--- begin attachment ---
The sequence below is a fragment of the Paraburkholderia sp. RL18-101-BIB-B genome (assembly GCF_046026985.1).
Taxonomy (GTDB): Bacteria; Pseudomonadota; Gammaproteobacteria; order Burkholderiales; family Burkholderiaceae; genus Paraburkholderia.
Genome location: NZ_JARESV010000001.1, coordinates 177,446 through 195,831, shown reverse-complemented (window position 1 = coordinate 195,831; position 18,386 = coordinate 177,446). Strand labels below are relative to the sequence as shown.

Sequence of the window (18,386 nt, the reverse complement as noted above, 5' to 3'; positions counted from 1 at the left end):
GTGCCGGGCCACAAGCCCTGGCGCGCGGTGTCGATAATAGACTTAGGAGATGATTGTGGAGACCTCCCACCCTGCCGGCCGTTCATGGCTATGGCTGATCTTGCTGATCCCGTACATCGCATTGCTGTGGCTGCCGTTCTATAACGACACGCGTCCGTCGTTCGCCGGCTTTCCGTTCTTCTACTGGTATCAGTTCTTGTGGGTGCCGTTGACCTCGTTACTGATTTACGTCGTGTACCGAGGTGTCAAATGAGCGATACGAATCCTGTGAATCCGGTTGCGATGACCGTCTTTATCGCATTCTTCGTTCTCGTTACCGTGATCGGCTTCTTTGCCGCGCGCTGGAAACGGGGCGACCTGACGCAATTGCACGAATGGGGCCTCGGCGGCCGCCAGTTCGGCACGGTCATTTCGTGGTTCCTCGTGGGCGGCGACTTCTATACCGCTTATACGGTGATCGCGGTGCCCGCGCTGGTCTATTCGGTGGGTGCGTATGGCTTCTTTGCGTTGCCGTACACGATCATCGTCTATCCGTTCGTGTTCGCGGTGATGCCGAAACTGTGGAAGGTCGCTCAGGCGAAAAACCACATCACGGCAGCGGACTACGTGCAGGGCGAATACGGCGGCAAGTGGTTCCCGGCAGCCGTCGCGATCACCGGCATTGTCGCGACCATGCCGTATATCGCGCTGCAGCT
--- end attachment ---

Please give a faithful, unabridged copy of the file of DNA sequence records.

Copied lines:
The sequence below is a fragment of the Paraburkholderia sp. RL18-101-BIB-B genome (assembly GCF_046026985.1).
Taxonomy (GTDB): Bacteria; Pseudomonadota; Gammaproteobacteria; order Burkholderiales; family Burkholderiaceae; genus Paraburkholderia.
Genome location: NZ_JARESV010000001.1, coordinates 177,446 through 195,831, shown reverse-complemented (window position 1 = coordinate 195,831; position 18,386 = coordinate 177,446). Strand labels below are relative to the sequence as shown.

Sequence of the window (18,386 nt, the reverse complement as noted above, 5' to 3'; positions counted from 1 at the left end):
GTGCCGGGCCACAAGCCCTGGCGCGCGGTGTCGATAATAGACTTAGGAGATGATTGTGGAGACCTCCCACCCTGCCGGCCGTTCATGGCTATGGCTGATCTTGCTGATCCCGTACATCGCATTGCTGTGGCTGCCGTTCTATAACGACACGCGTCCGTCGTTCGCCGGCTTTCCGTTCTTCTACTGGTATCAGTTCTTGTGGGTGCCGTTGACCTCGTTACTGATTTACGTCGTGTACCGAGGTGTCAAATGAGCGATACGAATCCTGTGAATCCGGTTGCGATGACCGTCTTTATCGCATTCTTCGTTCTCGTTACCGTGATCGGCTTCTTTGCCGCGCGCTGGAAACGGGGCGACCTGACGCAATTGCACGAATGGGGCCTCGGCGGCCGCCAGTTCGGCACGGTCATTTCGTGGTTCCTCGTGGGCGGCGACTTCTATACCGCTTATACGGTGATCGCGGTGCCCGCGCTGGTCTATTCGGTGGGTGCGTATGGCTTCTTTGCGTTGCCGTACACGATCATCGTCTATCCGTTCGTGTTCGCGGTGATGCCGAAACTGTGGAAGGTCGCTCAGGCGAAAAACCACATCACGGCAGCGGACTACGTGCAGGGCGAATACGGCGGCAAGTGGTTCCCGGCAGCCGTCGCGATCACCGGCATTGTCGCGACCATGCCGTATATCGCGCTGCAGCT